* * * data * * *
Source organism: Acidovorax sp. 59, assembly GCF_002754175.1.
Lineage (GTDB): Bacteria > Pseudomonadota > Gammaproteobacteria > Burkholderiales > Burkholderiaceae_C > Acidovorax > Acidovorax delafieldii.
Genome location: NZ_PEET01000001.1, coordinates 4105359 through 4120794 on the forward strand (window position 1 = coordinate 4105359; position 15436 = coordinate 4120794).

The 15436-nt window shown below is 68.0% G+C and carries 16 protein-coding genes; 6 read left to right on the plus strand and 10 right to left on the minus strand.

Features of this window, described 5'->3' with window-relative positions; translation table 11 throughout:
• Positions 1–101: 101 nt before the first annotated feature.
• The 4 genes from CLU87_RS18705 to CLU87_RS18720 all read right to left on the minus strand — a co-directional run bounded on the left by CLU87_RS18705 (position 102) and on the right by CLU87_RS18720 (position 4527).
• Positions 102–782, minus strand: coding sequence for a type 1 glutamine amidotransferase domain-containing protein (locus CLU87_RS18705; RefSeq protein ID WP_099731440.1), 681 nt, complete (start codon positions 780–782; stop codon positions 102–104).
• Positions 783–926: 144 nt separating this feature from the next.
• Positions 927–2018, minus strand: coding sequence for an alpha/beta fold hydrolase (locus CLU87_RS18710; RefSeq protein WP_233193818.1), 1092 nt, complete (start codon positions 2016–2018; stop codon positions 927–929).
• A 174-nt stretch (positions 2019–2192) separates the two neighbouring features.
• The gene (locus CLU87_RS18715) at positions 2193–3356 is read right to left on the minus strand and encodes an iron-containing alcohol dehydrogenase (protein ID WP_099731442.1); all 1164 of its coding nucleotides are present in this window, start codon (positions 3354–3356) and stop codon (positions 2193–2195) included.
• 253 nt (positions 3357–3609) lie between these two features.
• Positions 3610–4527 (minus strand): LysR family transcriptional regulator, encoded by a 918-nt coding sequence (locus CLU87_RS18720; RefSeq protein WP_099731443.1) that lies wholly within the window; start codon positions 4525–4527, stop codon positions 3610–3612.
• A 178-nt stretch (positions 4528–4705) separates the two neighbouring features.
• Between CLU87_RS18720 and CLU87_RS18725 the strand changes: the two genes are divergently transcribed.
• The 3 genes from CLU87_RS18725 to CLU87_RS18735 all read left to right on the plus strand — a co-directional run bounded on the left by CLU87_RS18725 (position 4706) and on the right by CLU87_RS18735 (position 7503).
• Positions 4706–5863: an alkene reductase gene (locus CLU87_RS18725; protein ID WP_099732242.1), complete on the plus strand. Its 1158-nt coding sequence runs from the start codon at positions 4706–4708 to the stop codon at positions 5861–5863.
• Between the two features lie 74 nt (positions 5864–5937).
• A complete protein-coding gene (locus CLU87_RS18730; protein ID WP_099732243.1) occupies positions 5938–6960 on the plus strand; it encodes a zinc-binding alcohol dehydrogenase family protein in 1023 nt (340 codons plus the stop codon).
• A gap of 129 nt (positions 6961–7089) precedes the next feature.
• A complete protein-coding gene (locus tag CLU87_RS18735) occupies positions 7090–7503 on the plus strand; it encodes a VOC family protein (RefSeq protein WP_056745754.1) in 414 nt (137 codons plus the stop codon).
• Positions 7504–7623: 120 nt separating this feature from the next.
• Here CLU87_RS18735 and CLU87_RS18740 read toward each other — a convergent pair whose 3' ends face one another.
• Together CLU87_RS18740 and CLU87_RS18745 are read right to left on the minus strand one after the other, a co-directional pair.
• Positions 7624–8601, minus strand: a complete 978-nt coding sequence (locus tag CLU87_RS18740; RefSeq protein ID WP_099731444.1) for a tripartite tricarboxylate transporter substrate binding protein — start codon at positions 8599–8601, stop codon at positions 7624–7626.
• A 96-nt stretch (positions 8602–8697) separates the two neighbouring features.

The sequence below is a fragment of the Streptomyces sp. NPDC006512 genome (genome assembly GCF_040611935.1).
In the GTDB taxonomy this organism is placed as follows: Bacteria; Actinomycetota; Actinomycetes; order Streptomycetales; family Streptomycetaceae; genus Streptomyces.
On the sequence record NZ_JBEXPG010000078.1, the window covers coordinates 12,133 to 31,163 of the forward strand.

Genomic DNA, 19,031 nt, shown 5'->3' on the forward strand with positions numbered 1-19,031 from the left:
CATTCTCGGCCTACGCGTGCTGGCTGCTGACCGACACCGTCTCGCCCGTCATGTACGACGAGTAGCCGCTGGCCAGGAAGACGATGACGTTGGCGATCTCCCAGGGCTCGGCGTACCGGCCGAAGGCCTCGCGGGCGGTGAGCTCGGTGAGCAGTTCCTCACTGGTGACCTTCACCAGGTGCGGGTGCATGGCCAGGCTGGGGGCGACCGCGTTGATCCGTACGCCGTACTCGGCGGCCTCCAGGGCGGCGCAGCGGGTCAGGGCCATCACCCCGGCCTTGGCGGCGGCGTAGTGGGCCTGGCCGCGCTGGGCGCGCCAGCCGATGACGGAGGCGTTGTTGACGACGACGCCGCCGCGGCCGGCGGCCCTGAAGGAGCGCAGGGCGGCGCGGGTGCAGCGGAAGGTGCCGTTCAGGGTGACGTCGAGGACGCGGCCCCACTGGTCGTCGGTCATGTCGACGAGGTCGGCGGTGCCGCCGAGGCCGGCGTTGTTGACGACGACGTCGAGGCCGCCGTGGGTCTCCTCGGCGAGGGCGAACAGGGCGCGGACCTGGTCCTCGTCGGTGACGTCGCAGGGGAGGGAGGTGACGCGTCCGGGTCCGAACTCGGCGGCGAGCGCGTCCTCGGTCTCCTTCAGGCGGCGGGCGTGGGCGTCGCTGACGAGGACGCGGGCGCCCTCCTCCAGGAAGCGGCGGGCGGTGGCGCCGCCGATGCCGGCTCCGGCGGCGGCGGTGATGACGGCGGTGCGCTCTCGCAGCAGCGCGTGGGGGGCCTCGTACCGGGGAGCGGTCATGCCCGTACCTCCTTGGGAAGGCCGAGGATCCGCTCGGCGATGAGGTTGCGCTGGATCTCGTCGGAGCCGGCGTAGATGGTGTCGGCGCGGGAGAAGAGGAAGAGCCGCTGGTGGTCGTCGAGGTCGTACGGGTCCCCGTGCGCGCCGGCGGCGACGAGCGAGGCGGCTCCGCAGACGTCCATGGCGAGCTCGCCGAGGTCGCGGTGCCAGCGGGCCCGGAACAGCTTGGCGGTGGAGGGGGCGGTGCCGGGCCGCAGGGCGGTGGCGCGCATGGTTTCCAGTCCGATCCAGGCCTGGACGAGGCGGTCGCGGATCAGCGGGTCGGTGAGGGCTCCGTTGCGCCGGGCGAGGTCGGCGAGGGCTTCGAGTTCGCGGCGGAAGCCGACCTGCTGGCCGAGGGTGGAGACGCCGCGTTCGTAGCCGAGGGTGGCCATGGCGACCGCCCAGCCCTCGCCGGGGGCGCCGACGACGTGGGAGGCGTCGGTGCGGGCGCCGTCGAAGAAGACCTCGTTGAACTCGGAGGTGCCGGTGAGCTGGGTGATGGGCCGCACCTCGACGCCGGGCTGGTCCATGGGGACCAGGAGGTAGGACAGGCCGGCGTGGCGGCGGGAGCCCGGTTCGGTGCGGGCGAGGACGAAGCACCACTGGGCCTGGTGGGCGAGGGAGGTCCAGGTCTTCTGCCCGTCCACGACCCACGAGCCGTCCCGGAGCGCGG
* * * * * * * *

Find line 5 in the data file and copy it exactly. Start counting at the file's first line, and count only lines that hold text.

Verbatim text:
Features of this window, described 5'->3' with window-relative positions; translation table 11 throughout: